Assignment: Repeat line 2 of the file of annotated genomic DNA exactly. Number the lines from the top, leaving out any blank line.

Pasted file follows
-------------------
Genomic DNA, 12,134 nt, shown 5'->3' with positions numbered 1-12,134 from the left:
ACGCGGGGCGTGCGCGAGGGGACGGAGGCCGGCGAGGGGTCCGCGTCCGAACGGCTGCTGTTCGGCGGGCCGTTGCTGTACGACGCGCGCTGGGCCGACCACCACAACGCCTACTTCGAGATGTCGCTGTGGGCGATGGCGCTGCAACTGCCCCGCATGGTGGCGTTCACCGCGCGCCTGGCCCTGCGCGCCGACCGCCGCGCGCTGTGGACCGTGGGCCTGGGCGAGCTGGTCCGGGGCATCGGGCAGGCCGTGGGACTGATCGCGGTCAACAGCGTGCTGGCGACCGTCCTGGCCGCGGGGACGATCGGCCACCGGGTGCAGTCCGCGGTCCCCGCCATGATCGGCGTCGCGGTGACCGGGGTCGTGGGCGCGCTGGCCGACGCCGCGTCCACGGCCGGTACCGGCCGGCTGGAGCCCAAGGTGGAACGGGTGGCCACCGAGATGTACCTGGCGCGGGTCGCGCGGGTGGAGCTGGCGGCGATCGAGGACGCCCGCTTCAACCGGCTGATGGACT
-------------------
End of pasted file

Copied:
ACGCGGGGCGTGCGCGAGGGGACGGAGGCCGGCGAGGGGTCCGCGTCCGAACGGCTGCTGTTCGGCGGGCCGTTGCTGTACGACGCGCGCTGGGCCGACCACCACAACGCCTACTTCGAGATGTCGCTGTGGGCGATGGCGCTGCAACTGCCCCGCATGGTGGCGTTCACCGCGCGCCTGGCCCTGCGCGCCGACCGCCGCGCGCTGTGGACCGTGGGCCTGGGCGAGCTGGTCCGGGGCATCGGGCAGGCCGTGGGACTGATCGCGGTCAACAGCGTGCTGGCGACCGTCCTGGCCGCGGGGACGATCGGCCACCGGGTGCAGTCCGCGGTCCCCGCCATGATCGGCGTCGCGGTGACCGGGGTCGTGGGCGCGCTGGCCGACGCCGCGTCCACGGCCGGTACCGGCCGGCTGGAGCCCAAGGTGGAACGGGTGGCCACCGAGATGTACCTGGCGCGGGTCGCGCGGGTGGAGCTGGCGGCGATCGAGGACGCCCGCTTCAACCGGCTGATGGACT